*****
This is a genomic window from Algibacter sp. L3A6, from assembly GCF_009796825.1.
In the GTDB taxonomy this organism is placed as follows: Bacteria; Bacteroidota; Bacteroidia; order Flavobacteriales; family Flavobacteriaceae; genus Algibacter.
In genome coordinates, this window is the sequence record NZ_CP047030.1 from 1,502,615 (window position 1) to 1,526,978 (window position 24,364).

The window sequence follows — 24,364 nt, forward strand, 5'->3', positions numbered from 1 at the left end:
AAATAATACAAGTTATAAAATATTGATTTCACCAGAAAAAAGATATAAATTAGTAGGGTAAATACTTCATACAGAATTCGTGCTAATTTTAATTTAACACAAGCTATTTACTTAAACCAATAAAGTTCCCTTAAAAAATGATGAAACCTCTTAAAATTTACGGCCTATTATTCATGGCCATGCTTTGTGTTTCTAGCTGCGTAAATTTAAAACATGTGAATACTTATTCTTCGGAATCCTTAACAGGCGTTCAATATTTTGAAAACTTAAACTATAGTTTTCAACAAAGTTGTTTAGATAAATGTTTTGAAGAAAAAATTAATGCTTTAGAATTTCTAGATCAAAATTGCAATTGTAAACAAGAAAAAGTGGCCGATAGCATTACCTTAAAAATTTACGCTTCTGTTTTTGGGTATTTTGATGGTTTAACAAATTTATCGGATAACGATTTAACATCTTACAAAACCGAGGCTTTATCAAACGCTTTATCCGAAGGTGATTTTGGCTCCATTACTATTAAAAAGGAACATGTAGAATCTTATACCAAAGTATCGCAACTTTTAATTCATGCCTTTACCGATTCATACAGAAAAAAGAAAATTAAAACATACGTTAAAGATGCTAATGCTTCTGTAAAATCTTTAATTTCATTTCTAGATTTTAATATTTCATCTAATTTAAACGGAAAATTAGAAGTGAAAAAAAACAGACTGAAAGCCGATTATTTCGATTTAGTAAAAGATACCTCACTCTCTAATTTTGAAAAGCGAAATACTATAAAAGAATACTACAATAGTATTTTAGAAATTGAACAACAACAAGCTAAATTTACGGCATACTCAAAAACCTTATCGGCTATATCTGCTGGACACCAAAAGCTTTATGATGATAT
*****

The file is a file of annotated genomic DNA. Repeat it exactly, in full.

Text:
This is a genomic window from Algibacter sp. L3A6, from assembly GCF_009796825.1.
In the GTDB taxonomy this organism is placed as follows: Bacteria; Bacteroidota; Bacteroidia; order Flavobacteriales; family Flavobacteriaceae; genus Algibacter.
In genome coordinates, this window is the sequence record NZ_CP047030.1 from 1,502,615 (window position 1) to 1,526,978 (window position 24,364).

The window sequence follows — 24,364 nt, forward strand, 5'->3', positions numbered from 1 at the left end:
AAATAATACAAGTTATAAAATATTGATTTCACCAGAAAAAAGATATAAATTAGTAGGGTAAATACTTCATACAGAATTCGTGCTAATTTTAATTTAACACAAGCTATTTACTTAAACCAATAAAGTTCCCTTAAAAAATGATGAAACCTCTTAAAATTTACGGCCTATTATTCATGGCCATGCTTTGTGTTTCTAGCTGCGTAAATTTAAAACATGTGAATACTTATTCTTCGGAATCCTTAACAGGCGTTCAATATTTTGAAAACTTAAACTATAGTTTTCAACAAAGTTGTTTAGATAAATGTTTTGAAGAAAAAATTAATGCTTTAGAATTTCTAGATCAAAATTGCAATTGTAAACAAGAAAAAGTGGCCGATAGCATTACCTTAAAAATTTACGCTTCTGTTTTTGGGTATTTTGATGGTTTAACAAATTTATCGGATAACGATTTAACATCTTACAAAACCGAGGCTTTATCAAACGCTTTATCCGAAGGTGATTTTGGCTCCATTACTATTAAAAAGGAACATGTAGAATCTTATACCAAAGTATCGCAACTTTTAATTCATGCCTTTACCGATTCATACAGAAAAAAGAAAATTAAAACATACGTTAAAGATGCTAATGCTTCTGTAAAATCTTTAATTTCATTTCTAGATTTTAATATTTCATCTAATTTAAACGGAAAATTAGAAGTGAAAAAAAACAGACTGAAAGCCGATTATTTCGATTTAGTAAAAGATACCTCACTCTCTAATTTTGAAAAGCGAAATACTATAAAAGAATACTACAATAGTATTTTAGAAATTGAACAACAACAAGCTAAATTTACGGCATACTCAAAAACCTTATCGGCTATATCTGCTGGACACCAAAAGCTTTATGATGATAT